Of Dolls and Breasts

Since it is still World Breastfeeding Week, I have another breast-related post for today! I just returned from an annual craft workshop that I attend with my family. One of the workshop teachers and her daughter made this doll—named Pandora—for the “director’s challenge” (make a project using these random items from a bag). I loved her and tried very hard to win her in the silent auction, but her creator outbid me on her at the very last minute! The exposed breast with nipple was apparently very disturbing to some other workshop attendees, because someone anonymously kept pulling the gauze over to cover up the other breast. And, then someone else would uncover it (sometimes this someone was me). Finally, someone actually wrapped a paper towel all across her upper body, so no breasts were visible!

While I do understand this somewhat from a “modesty” perspective, or “there are kids here!” I think it is symptomatic of a real issue with breasts in our wider culture and the very real implications for breastfeeding. What if breasts were just normal? How would our world look? What would happen to breastfeeding rates? Not just breastfeeding initiation rates—which are high, but then fall alarmingly once women leave the hospital and have to face breastfeeding in the real world where many, many people, think a tiny little doll breast needs to be covered with paper towels [what on earth do they think of a real, human-sized breast with a baby attached to it?! Horrors!]—but breastfeeding rates at 6, 12, and 18 months?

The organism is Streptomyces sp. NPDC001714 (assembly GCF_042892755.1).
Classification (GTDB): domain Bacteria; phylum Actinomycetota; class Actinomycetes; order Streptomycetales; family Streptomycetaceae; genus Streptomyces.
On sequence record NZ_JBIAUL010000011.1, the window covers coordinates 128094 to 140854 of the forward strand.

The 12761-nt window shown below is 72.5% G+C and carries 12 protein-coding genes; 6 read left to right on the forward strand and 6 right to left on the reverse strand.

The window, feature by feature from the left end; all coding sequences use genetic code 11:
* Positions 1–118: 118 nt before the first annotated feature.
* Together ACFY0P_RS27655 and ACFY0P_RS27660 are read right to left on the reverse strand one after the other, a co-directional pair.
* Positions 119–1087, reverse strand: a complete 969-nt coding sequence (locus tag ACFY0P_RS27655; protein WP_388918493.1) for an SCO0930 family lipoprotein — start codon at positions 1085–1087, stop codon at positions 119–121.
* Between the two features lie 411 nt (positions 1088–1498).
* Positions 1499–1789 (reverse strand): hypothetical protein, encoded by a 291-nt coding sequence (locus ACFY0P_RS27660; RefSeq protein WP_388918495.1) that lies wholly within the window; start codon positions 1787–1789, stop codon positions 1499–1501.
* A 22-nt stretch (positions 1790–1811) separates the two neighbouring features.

I think breasts are cool, so I was kind of annoyed by this little back and forthing with the covering of the doll breast during the workshop. However, it also reminded me WHY (when removed from my personal little breastfeeding/woman-celebrating subculture), people get hung up on breastfeeding in public, etc. Because a large majority of people think breasts should be hidden tidily away (unless selling beer or music or any number of things—then it is okay to show quite a lot of breast—but, no nipples please!). It was then that my attention was drawn to my large collection of pregnancy/birth/breastfeeding/goddess pendants and I realized how very many of my pieces of jewelry have breasts (many with nipples). Sorry to offend, Mainstream Culture, but I still think breasts are cool and worthy of jewelry-celebration (both as fabulous baby-feeders as well as just respecting/honoring women’s wonderful bodies—not as sex-objects, but as life giving, miraculous creations! How would our whole world change if everyone viewed women this way?) and I’m sorry that so many people oversexualize them to the extent that a nifty little doll like this has to be covered up with paper towels! I still wish I would have won her, but photos will have to do!

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